The summer break is over, F1 is back, and if the initial returns are anything to go by, the fight at the top remains as intriguing as ever.
Taking a session apiece in Friday practice, Mercedes and Ferrari seem to have picked up more-or-less where they left off in July – the Silver Arrows the faster package, but still not having everything their own way.
Understandably, Lewis Hamilton was happy having finished the day P1 with his 1:44.753, but the Scuderia can take positives from the fact that even as the Silver Arrows improved, they still managed to keep a driver on the front row of the grid with Kimi Raikkonen P2, 0.262s down on Hamilton.
Add to that the unsatisfied Sebastian Vettel’s session-best pace on the (admittedly brief) race simulations, and the potential is there for a legitimate tussle come Sunday – certainly something that can’t be said of every major sporting event this weekend.
Midfield gap as wide as ever
Somebody get Gene Haas some Prozac.
Two sessions into the second half of the season, and it’s already clear that the difference between the frontrunners and the midfield remains embarrassingly large.
With Carlos Sainz P7 and 1.944s off P1 in FP1, and Nico Hulkenberg P7, 1.688s off in FP2, the best of the midfield couldn’t hope to so much as sniff the likes of Ferrari and Mercedes, clearly delineating the field between the haves and the have-nots.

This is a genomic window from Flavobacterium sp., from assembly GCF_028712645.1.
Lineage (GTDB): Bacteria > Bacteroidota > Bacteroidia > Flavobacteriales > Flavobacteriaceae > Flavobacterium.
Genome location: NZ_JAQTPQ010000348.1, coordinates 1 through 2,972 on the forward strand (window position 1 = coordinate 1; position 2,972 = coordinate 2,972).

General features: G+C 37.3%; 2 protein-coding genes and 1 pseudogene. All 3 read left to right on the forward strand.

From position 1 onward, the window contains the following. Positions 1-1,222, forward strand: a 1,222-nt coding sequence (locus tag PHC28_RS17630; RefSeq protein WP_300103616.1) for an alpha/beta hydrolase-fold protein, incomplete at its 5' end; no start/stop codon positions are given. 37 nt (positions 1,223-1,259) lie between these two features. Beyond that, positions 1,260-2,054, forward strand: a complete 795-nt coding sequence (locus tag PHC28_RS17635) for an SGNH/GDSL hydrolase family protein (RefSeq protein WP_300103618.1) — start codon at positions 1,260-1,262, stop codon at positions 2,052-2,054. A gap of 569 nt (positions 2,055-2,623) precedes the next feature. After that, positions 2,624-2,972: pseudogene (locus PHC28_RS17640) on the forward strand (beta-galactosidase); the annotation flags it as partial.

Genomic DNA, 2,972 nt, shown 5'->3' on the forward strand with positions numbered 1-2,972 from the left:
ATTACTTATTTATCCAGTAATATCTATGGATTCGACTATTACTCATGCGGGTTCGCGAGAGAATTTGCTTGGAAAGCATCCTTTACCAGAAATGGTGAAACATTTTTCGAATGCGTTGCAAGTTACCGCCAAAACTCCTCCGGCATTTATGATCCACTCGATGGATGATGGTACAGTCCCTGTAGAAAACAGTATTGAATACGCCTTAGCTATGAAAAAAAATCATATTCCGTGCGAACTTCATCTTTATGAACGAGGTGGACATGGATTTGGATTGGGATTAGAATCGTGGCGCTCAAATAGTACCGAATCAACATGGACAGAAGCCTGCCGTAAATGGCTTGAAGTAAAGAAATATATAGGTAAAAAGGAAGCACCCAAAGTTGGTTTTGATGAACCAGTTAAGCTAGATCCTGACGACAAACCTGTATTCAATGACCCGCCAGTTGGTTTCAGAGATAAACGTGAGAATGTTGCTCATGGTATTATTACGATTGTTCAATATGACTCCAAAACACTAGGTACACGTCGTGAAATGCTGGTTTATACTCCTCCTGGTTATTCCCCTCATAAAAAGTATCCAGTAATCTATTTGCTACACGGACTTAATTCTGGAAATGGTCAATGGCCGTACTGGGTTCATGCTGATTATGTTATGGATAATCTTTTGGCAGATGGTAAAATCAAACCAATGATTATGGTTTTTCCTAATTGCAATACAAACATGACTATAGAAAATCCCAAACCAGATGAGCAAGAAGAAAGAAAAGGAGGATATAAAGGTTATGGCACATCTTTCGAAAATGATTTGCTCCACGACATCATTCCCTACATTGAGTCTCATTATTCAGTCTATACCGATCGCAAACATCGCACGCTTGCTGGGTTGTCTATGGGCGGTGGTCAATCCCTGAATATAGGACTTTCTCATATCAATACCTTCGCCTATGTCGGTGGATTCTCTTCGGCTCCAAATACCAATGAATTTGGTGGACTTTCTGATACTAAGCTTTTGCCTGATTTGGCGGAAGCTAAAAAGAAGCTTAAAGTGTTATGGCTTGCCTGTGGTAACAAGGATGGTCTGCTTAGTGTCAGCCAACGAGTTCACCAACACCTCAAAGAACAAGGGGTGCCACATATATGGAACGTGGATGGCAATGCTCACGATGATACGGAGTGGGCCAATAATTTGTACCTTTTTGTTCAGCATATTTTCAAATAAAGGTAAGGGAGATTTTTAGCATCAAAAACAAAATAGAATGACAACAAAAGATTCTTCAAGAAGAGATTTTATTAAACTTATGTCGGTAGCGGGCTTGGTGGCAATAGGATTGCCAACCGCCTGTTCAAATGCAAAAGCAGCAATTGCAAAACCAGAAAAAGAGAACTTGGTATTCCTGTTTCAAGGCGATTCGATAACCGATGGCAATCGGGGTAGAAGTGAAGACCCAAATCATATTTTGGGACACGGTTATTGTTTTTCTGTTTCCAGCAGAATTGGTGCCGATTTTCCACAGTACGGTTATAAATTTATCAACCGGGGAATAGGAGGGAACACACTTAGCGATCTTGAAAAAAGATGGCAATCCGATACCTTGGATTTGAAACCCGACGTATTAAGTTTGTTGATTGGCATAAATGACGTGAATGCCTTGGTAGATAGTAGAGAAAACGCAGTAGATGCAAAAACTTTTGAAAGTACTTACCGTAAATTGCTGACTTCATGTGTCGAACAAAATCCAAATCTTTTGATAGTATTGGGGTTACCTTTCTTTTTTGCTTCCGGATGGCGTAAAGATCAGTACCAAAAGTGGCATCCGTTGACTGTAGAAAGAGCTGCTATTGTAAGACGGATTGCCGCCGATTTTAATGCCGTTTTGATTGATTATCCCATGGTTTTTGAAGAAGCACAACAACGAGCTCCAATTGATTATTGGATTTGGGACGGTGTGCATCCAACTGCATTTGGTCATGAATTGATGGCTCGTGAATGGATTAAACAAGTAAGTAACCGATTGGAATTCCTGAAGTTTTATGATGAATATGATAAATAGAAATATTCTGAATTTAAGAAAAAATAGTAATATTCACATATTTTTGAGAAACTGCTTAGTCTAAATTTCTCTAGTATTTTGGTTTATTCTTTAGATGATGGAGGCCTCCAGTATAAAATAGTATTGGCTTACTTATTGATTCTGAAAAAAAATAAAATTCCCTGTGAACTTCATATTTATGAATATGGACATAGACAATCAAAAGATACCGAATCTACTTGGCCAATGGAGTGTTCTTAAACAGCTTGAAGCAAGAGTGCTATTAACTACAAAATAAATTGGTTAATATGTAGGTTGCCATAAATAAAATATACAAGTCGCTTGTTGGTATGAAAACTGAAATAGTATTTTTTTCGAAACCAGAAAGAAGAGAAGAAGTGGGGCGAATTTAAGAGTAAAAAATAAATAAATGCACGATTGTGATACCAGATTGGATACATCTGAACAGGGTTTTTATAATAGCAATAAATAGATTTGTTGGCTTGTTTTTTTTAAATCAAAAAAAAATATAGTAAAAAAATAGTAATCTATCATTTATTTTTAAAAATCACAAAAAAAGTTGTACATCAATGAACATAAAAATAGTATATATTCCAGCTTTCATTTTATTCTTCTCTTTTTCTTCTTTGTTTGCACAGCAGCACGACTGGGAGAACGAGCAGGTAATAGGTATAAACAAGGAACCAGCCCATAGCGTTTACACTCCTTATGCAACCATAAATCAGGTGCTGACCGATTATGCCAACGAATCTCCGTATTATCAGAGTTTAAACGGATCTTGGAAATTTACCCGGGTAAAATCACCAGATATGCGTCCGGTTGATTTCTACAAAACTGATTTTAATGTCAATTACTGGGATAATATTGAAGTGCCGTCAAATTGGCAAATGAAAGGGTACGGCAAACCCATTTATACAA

For a point of reference, the best midfield driver in 2015 (Hulkenberg, then with Force India) was 1.076s off the top in FP2, while in 2016 (again Hulkenberg) it was only 0.572s – this year’s 1.688 gap would’ve been good for P13 in those sessions.
No, the gap won’t be quite as large at every circuit for the rest of the season (the length of a lap in Spa certainly extends the margin) but it’s nevertheless pretty damning a statement of the health of the grid. Regardless of how you feel about salary caps, revenue distribution and all that stuff, having 7/10ths of the grid be a moving chicane is not a good look.
Judging by Daniel Ricciardo’s up-and-very-down sector pace, we won’t be seeing a repeat of their low-drag gamble from previous years.
One DRS failure is unlucky, but two in the same session? Somebody at Haas has some explaining to do.
Felipe Massa just can’t seem to catch a break right now…
With a torrential downpour to end FP2, let’s just hope the rain didn’t peak too early. Only a 40% chance of precipitation on Saturday, down to 10% on Sunday.